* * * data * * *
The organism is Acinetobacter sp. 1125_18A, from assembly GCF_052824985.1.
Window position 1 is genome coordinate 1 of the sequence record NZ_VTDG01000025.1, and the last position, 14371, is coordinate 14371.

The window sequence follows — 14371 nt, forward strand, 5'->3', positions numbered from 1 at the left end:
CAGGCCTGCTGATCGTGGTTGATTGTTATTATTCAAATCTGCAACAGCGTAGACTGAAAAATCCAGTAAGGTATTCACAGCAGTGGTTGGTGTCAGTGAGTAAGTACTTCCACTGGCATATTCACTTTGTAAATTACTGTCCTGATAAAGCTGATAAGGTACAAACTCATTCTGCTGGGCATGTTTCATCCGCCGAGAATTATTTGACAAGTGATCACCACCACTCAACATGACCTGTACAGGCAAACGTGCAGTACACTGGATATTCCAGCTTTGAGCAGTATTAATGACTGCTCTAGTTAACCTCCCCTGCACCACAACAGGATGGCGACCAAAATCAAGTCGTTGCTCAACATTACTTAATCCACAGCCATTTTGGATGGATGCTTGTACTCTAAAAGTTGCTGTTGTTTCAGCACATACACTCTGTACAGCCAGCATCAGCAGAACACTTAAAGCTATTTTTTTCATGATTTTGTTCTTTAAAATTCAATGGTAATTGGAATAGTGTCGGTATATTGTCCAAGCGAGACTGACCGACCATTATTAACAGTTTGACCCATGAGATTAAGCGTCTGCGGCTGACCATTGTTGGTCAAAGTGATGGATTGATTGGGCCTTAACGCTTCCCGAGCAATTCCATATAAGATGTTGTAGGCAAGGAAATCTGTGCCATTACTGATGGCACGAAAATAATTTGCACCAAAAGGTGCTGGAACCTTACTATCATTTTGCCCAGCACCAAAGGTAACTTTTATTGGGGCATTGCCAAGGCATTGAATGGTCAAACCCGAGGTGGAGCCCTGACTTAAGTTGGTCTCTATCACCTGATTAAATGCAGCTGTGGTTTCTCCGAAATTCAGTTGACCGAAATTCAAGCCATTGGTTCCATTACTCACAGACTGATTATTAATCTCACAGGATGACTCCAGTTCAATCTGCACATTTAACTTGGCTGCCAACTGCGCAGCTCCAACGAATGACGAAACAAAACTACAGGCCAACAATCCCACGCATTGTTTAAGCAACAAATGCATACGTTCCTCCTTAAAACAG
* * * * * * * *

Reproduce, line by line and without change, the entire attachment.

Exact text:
The organism is Acinetobacter sp. 1125_18A, from assembly GCF_052824985.1.
Window position 1 is genome coordinate 1 of the sequence record NZ_VTDG01000025.1, and the last position, 14371, is coordinate 14371.

The window sequence follows — 14371 nt, forward strand, 5'->3', positions numbered from 1 at the left end:
CAGGCCTGCTGATCGTGGTTGATTGTTATTATTCAAATCTGCAACAGCGTAGACTGAAAAATCCAGTAAGGTATTCACAGCAGTGGTTGGTGTCAGTGAGTAAGTACTTCCACTGGCATATTCACTTTGTAAATTACTGTCCTGATAAAGCTGATAAGGTACAAACTCATTCTGCTGGGCATGTTTCATCCGCCGAGAATTATTTGACAAGTGATCACCACCACTCAACATGACCTGTACAGGCAAACGTGCAGTACACTGGATATTCCAGCTTTGAGCAGTATTAATGACTGCTCTAGTTAACCTCCCCTGCACCACAACAGGATGGCGACCAAAATCAAGTCGTTGCTCAACATTACTTAATCCACAGCCATTTTGGATGGATGCTTGTACTCTAAAAGTTGCTGTTGTTTCAGCACATACACTCTGTACAGCCAGCATCAGCAGAACACTTAAAGCTATTTTTTTCATGATTTTGTTCTTTAAAATTCAATGGTAATTGGAATAGTGTCGGTATATTGTCCAAGCGAGACTGACCGACCATTATTAACAGTTTGACCCATGAGATTAAGCGTCTGCGGCTGACCATTGTTGGTCAAAGTGATGGATTGATTGGGCCTTAACGCTTCCCGAGCAATTCCATATAAGATGTTGTAGGCAAGGAAATCTGTGCCATTACTGATGGCACGAAAATAATTTGCACCAAAAGGTGCTGGAACCTTACTATCATTTTGCCCAGCACCAAAGGTAACTTTTATTGGGGCATTGCCAAGGCATTGAATGGTCAAACCCGAGGTGGAGCCCTGACTTAAGTTGGTCTCTATCACCTGATTAAATGCAGCTGTGGTTTCTCCGAAATTCAGTTGACCGAAATTCAAGCCATTGGTTCCATTACTCACAGACTGATTATTAATCTCACAGGATGACTCCAGTTCAATCTGCACATTTAACTTGGCTGCCAACTGCGCAGCTCCAACGAATGACGAAACAAAACTACAGGCCAACAATCCCACGCATTGTTTAAGCAACAAATGCATACGTTCCTCCTTAAAACAG